Challenges and Recommendations

Even though the proposed intervention is effective and promising in combating the challenges of declining belonging and engagements belonging within sorority and fraternity of life, it is significant to manage and anticipate imminent challenges arising during this implementation, with two significant challenges being resistance to change and resource allocation.

Resistance to Change

The fraternity and sorority organizations, just like most established groups, might decline significant changes within their practices and traditions. This resistance can be linked to a sense of loyalty and nostalgia within the current systems and routines, hence the need to develop optimal recommendations. It is effective in developing intervention support among Greek organization’s members and leaders (Decker et al., 2023). Open dialogues and information sessions can be conducted to explain the reasons behind the intervention and manage misconceptions and concerns. Integrating members within the decision-making strategies is effective in gaining their commitment and buy-in within the proposed changes (Jiang, 2022). In eliminating concerns and minimizing resistance, the intervention will commence within the pilot phase. This phase will enable organizations to experiment with new components but in small quantities. Within this period, the feedback will be gathered and utilized in refining the intervention before the whole implementation.

Resource Allocation

Implementation of the proposed intervention might require additional resources in terms of funding and staffing. These complexities can be managed through the effective use of current resources and acquiring external funding (Parks, 2021). In seeking external funding opportunities through partnerships, donations, and grants with alumni and local business networks, these external resources will cover the costs related to workshops and training in optimizing the intervention (Devana & Afifah, 2020). Through collaboration with academic departments on campus to determine areas of imminent resource sharing and areas of synergy, hence offering faculty expertise for workshops, minimizing the desire for external facilitators.


The reduced sense of belonging and interactions within the fraternity and sorority is a critical issue necessitating prompt attention and action. In responding to this complex issue, the Greeklife+ intervention illustrates the insights from the literature review and theoretical frameworks, Astin’s Involvement Theory and Chickering’s Theory of Identity development. Through the implementation of a comprehensive peer mentorship program, cultural competency and professional development workshops, and seamless feedback mechanisms, a strong sense of engagement and belonging will be developed in optimizing engagements among sorority and fraternity members. The complexities, including resistance to change and resource allocation, might occur in the implementation procedure, and they can be addressed through strategies such as building support, sourcing external funding, and providing a holistic, successful implementation plan. Therefore, the Greeklife+ intervention resonates with the transforming needs and expectations of the current college students since it can improve fraternity and sorority life. This will make comprehensive and meaningful milestones for the students. By establishing a sense of belonging and engagement, this intervention will benefit organizations while contributing to the wider mission of optimizing student personal development and retention. Therefore, this proposal will be a blueprint for institutions desiring to address similar complexities within the students’ affairs units.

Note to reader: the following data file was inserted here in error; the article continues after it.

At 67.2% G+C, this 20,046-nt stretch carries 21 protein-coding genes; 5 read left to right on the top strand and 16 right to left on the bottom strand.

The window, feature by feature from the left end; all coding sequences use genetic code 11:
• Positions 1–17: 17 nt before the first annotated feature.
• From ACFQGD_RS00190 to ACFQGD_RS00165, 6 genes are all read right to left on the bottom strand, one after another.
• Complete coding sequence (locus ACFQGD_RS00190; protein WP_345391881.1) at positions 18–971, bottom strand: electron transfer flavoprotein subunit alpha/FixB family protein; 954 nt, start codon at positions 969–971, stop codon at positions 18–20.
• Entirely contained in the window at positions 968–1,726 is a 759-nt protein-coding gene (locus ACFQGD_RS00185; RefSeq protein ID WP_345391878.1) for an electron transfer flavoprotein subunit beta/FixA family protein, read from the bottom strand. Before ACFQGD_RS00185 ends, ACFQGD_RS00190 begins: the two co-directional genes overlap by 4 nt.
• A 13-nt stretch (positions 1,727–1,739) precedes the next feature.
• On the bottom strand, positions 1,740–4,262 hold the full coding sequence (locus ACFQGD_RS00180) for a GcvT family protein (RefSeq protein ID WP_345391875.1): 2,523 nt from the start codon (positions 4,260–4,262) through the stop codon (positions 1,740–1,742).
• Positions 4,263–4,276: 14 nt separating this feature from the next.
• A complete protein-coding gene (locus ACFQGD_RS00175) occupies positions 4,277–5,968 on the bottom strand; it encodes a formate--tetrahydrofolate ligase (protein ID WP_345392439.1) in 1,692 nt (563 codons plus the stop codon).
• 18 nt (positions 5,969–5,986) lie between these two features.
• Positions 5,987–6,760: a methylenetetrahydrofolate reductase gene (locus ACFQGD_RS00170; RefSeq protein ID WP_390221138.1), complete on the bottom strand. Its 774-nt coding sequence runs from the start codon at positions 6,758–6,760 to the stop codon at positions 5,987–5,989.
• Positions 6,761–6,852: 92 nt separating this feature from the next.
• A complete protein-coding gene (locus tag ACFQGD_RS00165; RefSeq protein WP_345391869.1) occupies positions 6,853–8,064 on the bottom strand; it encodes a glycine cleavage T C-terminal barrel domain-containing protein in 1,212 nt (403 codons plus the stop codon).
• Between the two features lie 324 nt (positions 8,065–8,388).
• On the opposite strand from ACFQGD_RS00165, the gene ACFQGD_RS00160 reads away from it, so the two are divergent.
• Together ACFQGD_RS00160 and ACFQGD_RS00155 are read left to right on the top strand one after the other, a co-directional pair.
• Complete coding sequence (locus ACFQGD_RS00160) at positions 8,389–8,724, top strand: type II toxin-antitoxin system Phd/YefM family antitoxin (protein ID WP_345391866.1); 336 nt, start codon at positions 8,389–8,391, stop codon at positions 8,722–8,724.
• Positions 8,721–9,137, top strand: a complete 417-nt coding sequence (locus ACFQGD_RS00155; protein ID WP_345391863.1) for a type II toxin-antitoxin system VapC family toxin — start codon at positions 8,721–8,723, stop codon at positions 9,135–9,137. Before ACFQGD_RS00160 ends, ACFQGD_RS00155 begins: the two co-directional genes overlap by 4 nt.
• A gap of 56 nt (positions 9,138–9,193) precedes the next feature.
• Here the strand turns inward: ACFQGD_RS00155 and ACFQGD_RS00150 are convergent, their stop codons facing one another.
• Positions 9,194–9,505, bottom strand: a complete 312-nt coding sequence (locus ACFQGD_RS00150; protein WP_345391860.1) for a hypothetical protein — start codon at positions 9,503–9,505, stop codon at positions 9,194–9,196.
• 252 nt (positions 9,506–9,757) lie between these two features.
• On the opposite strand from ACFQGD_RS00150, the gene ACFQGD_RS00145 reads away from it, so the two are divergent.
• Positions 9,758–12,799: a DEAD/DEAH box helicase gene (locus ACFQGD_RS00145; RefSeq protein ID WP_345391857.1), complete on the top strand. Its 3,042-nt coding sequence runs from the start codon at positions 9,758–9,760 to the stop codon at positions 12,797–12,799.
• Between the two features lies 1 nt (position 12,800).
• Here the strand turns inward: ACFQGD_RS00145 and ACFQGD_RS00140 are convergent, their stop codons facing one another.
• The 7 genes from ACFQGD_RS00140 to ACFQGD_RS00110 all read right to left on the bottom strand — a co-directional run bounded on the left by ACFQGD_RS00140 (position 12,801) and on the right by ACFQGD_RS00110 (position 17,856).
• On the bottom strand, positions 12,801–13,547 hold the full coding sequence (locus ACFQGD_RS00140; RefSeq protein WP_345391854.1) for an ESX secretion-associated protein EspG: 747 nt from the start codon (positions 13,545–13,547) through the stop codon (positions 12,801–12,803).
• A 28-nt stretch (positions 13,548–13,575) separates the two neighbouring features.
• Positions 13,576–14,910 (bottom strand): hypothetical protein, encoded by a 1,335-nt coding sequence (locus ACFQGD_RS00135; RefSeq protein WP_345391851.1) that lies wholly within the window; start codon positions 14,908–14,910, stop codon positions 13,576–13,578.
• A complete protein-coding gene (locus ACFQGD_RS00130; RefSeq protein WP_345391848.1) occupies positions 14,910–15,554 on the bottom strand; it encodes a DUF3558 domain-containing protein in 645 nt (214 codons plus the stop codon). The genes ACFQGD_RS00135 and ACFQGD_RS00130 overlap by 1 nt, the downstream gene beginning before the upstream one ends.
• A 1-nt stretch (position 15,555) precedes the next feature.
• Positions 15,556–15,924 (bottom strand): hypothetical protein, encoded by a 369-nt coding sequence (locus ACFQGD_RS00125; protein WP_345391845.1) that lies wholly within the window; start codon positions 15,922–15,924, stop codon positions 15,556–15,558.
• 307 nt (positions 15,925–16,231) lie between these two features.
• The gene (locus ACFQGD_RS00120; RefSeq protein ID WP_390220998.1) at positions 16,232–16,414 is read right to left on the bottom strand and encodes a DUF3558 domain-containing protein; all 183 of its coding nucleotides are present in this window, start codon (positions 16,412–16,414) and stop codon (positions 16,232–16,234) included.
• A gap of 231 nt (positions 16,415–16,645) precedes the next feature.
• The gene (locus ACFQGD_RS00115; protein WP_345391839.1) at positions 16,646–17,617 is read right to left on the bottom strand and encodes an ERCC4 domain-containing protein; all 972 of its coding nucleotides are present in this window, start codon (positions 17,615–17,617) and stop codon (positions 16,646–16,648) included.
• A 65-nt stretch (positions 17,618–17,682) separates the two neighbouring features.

Banks, S. A., & Archibald, J. (2020). The state of fraternity and sorority life in higher education. Georgia Journal of College Student Affairs36(1).

Beatty, C. C., & Garcia, C. E. (2023). Interrogating whiteness in sorority and fraternity life. Critical Whiteness Praxis in Higher Education, 172-187.

Decker, K. B., Feigel, A. J., Foster, T. D., & Kepl, R. L. (2022). “Press on, continue on”: Rural parents’ experiences of transitions within early intervention. Rural Special Education Quarterly41(4), 197-210.

Devana, T., & Afifah, N. (2020). Enhancing students’ speaking skill and motivation through Instagram Vlog. Proceedings of the 4th Sriwijaya University Learning and Education International Conference (SULE-IC 2020).

Hart, H. L. (2020). Sorority/Fraternity Facilities: Does Type Make a Difference in the Member Experience? (Doctoral dissertation, Auburn University).

Jez, R. (2022). Culturally responsive transition to empower culturally, ethnically, and linguistically diverse students in self-determination and social-emotional learning skills using equity-based approaches. Proceedings of the 2022 AERA Annual Meeting.

Jiang, C. (2022). Adopting Astin’s input-environment-output model to understand the alignment of residential aims and University aims. Proceedings of the 2022 AERA Annual Meeting.

McCready, A. M., Selznick, B. S., & Duran, A. (2023). Will anything change? Examining historically white fraternity members’ development of openness to diversity in contemporary times. Research in Higher Education64(7), 1011-1030.

Ortiz, R. R., & Thompson, B. A. (2020). Sorority sees, sorority do: How social identity and media engagement relate to in-group stereotyping and self-stereotyping. Psychology of Popular Media9(3), 311-317.

Parks, G. S. (2021). Old heads: Hazing and the role of fraternity and sorority alumni. SSRN Electronic Journal.

Potts, C. (2021). Seen and unseen: First-year college students’ sense of belonging during the COVID-19 pandemic. College Student Affairs Journal39(2), 214-224.

Rahman, S. (2022). Chickering’s Theory of Seven Vectors and its simplification on international students.’s_7_vector_and_its_implication_on_foreign_students/links/5dce67bf299bf1b74b428dd0/Chickerings-7-vector-and-its-implication-on-foreign-students

Shalka, T. R. (2019). Saplings in the Hurricane: A grounded theory of college trauma and identity development. The Review of Higher Education42(2), 739-764.


Appendix A

Table 1. Staffing for the Greeklife+ Intervention

Staff Position Roles Responsibilities